A Critical Angle in the Golf swing

Sometimes you read there are angles in the golf swing, and that the key to a good swing is to maintain those angles. I agree whole-heartedly.

What those angles are is the important point. There is one I have been working on for a while that is paying big dividends. It is the angle shown in the picture below, made by the clubshaft and arms as seen from a down-the-line point of view.

That angle need to be preserved throughout the swing. If it is, the hands and the club will return at impact to where they were at address. That’s a good thing.

So now I’m going to say something that contradicts what I just said: You can’t really maintain the angle throughout the golf swing. Try it. You get halfway back and you’re stuck. When you swing back, your arms have to fold, your wrists hinge, and there goes that angle.

But what shouldn’t change is the feeling of that angle. Even though it has in reality become much smaller (more acute, for those of you who stayed awake in geometry class) it feels like it is still the same. That’s the important part.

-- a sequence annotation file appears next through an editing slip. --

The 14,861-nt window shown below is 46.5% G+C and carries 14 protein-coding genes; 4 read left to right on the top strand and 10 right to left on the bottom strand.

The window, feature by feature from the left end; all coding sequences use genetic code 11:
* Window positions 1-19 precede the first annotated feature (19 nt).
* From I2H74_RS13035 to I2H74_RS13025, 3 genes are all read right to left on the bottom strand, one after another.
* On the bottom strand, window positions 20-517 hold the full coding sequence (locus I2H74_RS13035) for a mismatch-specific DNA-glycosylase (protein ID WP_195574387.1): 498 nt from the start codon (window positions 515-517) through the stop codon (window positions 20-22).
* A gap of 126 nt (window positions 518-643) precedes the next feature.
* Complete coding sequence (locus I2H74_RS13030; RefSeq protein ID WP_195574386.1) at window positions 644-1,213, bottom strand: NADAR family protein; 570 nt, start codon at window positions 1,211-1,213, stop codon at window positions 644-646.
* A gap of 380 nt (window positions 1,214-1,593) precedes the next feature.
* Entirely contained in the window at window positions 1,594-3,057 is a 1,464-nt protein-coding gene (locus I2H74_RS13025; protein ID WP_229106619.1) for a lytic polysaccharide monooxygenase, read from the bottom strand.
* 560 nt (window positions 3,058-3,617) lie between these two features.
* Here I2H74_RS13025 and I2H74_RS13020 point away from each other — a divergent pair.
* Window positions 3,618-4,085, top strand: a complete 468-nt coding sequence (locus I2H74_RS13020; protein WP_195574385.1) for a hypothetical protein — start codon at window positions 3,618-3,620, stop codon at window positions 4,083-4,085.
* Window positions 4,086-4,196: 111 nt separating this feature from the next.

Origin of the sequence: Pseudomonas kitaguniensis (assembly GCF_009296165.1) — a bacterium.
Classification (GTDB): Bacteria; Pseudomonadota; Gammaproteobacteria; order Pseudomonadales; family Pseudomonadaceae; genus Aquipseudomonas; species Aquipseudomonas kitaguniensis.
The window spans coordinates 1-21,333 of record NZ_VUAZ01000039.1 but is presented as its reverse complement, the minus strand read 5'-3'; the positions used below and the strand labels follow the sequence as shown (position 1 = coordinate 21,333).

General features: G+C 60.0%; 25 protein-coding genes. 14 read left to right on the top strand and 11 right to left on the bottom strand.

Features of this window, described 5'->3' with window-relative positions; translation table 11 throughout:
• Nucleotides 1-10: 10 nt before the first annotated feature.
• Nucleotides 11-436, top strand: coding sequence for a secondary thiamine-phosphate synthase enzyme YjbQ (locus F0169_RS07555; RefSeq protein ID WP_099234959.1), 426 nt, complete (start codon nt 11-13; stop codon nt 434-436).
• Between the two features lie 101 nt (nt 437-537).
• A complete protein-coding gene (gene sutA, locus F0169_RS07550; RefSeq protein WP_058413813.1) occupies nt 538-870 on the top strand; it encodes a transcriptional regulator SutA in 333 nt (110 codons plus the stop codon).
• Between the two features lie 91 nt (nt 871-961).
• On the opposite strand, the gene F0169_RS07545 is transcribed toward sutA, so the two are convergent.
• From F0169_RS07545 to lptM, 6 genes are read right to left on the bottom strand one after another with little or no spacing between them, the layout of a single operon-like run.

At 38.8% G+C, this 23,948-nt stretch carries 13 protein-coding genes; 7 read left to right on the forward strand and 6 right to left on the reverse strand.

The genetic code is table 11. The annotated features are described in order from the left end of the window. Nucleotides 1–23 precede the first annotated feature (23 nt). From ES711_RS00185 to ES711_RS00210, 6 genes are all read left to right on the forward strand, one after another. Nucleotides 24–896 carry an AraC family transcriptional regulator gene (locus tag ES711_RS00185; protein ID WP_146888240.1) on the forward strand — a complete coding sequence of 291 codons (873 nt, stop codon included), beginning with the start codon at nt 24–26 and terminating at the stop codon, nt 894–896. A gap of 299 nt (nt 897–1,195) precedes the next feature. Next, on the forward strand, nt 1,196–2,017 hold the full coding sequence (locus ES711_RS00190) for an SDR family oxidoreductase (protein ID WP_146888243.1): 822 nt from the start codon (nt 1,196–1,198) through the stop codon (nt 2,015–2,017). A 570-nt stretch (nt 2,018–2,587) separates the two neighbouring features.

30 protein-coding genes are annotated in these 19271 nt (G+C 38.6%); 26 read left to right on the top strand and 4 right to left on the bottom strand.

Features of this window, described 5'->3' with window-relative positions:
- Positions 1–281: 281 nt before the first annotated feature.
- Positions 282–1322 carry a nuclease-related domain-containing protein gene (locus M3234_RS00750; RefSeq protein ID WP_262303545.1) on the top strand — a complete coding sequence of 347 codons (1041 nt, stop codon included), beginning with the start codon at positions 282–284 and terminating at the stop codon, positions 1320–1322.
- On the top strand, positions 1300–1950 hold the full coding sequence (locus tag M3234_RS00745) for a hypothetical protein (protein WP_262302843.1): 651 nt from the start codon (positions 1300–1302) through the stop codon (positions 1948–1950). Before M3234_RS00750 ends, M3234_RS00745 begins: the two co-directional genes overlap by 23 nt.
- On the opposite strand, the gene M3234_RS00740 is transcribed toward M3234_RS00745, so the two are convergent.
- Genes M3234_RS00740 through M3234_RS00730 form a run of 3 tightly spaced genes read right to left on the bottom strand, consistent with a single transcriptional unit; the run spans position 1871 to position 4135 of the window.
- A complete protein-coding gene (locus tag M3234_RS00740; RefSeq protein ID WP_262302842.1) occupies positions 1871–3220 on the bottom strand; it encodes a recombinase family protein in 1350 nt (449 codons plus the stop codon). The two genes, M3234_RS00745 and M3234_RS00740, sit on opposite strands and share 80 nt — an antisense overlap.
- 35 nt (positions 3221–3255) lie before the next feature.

Then when you swing back down, the angle will reappear.

What do you get from this? You get, when you combine it with the hands leading the clubhead, not only straight shots (no or minimal curvature) but accurate shots–the ball goes where you were aiming.

How hard is this technique to learn? I had the feeling figured out in about five swings. (Hint: I started out thinking I as doing it with my hands, but realized it was more the hands and arms together.) Then you will need to hit balls to get used to it in action.

I would recommend learning the feeling by making half swings with a 9-iron at a slower tempo than usual. When you start getting it, work into longer clubs and longer swings, concentrating at all times on the feeling of maintaining the angle.

When the feeling is good and uniform throughout the bag, then start hitting balls.

You’re welcome.

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